A version of this story appears in Entertainment Weekly #1498, on stands Friday. Don’t forget to subscribe for more exclusive interviews and photos, only in EW.
The end of 2017 was marked by an unprecedented outpouring of sexual harassment claims in the entertainment industry — and a loud call for change. It was a watershed moment, but many worried that little would improve in a system that tends to protect powerful men and silence victims. Then, on Jan. 1, more than 1,000 actresses, agents, and other industry figures — including Shonda Rhimes, Reese Witherspoon, America Ferrera, Ashley Judd, Lena Waithe, Rashida Jones, Kerry Washington, and Eva Longoria — published an open letter in The New York Times and the Spanish-language newspaper La Opinion unveiling the massive initiative Time’s Up: “The struggle for women to break in, to rise up the ranks and to simply be heard and acknowledged in male-dominated workplaces must end,” it said. “Time’s up on this impenetrable monopoly.”
Time’s Up is arguably the biggest action-oriented response yet to the wave of allegations against men in Hollywood and seeks to expand the conversation to other less publicized industries: In November, 700,000 female farmworkers published an open letter supporting their Hollywood peers and calling the crisis in the entertainment industry a “reality we know far too well.” The Time’s Up letter vows to use Hollywood’s privilege to fight for working women everywhere, focusing on everything from sexual harassment in the workplace to gender parity at major companies.
“We didn’t want to just put out social-media statements or send our regards,” Katie McGrath, who runs the production company Bad Robot with her husband, J.J. Abrams, tells EW. “We wanted to back it up with real resources that all women and men could access and begin the healing.”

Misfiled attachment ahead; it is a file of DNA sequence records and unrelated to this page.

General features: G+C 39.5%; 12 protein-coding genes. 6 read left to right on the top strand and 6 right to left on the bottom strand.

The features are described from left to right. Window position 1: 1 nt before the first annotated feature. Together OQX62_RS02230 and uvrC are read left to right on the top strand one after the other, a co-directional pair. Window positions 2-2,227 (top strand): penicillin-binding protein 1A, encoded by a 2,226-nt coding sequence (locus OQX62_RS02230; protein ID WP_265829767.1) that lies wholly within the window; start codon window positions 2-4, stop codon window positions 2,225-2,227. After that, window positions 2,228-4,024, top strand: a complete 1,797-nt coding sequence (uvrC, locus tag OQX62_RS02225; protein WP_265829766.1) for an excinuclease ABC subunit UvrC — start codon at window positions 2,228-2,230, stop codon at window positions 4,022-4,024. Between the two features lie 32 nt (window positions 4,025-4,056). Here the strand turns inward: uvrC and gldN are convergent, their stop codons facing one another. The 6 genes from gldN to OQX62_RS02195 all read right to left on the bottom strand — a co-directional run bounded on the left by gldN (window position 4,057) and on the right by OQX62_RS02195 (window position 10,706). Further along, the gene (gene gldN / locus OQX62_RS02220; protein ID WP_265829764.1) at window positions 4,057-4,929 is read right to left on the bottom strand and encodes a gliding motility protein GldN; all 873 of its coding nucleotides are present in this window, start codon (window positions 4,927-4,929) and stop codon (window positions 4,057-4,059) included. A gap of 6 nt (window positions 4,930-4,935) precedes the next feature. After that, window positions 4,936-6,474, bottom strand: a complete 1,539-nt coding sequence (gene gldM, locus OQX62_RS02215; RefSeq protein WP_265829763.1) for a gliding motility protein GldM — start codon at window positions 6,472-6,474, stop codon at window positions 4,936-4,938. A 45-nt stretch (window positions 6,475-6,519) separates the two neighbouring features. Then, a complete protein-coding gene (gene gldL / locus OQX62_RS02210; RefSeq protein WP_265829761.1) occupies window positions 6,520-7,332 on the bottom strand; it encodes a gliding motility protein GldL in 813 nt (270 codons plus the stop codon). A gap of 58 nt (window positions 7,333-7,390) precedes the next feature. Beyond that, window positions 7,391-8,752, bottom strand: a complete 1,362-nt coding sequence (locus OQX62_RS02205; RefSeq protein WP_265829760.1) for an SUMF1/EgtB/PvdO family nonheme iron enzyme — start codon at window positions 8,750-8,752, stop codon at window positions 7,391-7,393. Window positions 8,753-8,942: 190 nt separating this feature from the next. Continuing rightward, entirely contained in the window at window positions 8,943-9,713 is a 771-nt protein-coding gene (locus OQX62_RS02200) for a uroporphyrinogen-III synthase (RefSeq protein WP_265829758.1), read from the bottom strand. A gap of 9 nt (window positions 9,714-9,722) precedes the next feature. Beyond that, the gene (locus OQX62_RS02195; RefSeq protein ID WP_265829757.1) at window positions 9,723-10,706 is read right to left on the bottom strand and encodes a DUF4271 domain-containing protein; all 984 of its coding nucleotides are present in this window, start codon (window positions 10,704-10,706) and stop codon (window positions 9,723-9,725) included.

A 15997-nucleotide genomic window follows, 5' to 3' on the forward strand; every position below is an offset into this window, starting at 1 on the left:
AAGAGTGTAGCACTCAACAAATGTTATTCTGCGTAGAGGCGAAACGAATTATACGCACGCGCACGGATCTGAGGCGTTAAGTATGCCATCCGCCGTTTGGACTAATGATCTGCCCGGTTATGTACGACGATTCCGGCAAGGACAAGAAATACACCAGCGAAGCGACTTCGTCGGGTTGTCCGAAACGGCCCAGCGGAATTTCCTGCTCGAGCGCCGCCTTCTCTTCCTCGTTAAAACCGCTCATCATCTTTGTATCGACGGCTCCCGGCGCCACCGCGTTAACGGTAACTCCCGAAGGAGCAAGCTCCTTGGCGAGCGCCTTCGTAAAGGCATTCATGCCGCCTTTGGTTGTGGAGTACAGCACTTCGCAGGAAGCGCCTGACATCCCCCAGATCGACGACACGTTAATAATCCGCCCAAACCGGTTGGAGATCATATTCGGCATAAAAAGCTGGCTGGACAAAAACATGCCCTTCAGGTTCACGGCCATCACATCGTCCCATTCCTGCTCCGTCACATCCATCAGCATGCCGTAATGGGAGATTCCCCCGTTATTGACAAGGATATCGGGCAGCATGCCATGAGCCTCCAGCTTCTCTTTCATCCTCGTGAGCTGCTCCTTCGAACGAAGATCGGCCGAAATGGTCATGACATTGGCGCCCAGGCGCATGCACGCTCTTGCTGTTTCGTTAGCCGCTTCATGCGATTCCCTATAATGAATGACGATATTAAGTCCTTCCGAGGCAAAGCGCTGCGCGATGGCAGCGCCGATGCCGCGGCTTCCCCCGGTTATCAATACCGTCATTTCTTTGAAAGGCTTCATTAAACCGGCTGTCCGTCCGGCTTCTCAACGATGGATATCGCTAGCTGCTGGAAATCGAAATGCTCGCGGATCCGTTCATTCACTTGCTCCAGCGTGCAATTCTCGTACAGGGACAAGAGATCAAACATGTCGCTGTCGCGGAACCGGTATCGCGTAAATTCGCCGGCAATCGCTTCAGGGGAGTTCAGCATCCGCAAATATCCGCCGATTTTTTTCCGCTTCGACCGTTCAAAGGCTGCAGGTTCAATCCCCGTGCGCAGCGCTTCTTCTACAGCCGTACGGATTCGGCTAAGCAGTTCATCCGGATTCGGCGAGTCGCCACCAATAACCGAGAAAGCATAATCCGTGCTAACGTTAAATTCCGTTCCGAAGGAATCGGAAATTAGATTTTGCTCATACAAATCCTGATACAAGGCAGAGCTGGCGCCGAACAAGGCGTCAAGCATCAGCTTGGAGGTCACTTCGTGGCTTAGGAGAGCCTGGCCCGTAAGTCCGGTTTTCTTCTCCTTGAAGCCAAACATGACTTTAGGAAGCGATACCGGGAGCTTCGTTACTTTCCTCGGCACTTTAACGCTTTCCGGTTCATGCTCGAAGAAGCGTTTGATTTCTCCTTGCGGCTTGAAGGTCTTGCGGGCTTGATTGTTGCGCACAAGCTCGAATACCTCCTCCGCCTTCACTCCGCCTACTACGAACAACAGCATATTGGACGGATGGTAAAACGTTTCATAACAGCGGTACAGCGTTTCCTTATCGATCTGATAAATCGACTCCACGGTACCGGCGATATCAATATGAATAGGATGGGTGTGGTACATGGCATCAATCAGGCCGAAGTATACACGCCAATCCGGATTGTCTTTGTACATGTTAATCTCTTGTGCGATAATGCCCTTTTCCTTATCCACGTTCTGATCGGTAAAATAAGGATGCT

Four female agents at CAA — Maha Dakhil, Michelle Kydd Lee, Hylda Queally and Christy Haubegger — formed the group in October to discuss systemic sexual harassment in the industry, after multiple women came forward to accuse producer Harvey Weinstein of sexual misconduct. (Weinstein denies any allegations of nonconsensual sex.) Before long, Time’s Up had expanded to include agents from WME, UTA, and ICM, as well as actresses, directors, executives, and lawyers.
“Women in this industry have been siloed and have been set up as competitors for a long time, and this is an opportunity that has really broken down those barriers and allowed women to see how much we could leverage if we talked to each other, if we strategized together, and if we met together,” McGrath adds. “And the other thing is just how representative it is of the women in this community — women of all ethnicities, of all different sexual orientations. You see what can be unleashed when we all really recognize the different gifts that we bring to the table.”
The group’s goals include gender parity at studios and talent agencies, as well as anti-harassment legislation, but one of the biggest initiatives is the Time’s Up Legal Defense Fund, which will provide legal support to women and men who have experienced sexual harassment, assault, or abuse in their careers. By Jan. 2, the fund had already raised more than $14 million, led by donations from Jennifer Aniston, Meryl Streep, Taylor Swift, Natalie Portman, Cate Blanchett, Oprah Winfrey, Jessica Chastain, and more. “What is so special about this moment is that we are standing in solidarity with one another,” Ferrera tells EW. “It’s not one single voice or one single industry or one single profession.”
Time’s Up’s next action: taking its message to the red carpet on Jan. 7, as both men and women wear black at the Golden Globes to raise awareness.
“It’s about women coming together and standing with their male allies to say that enough is enough,” Ferrera says. “It’s time that things change.”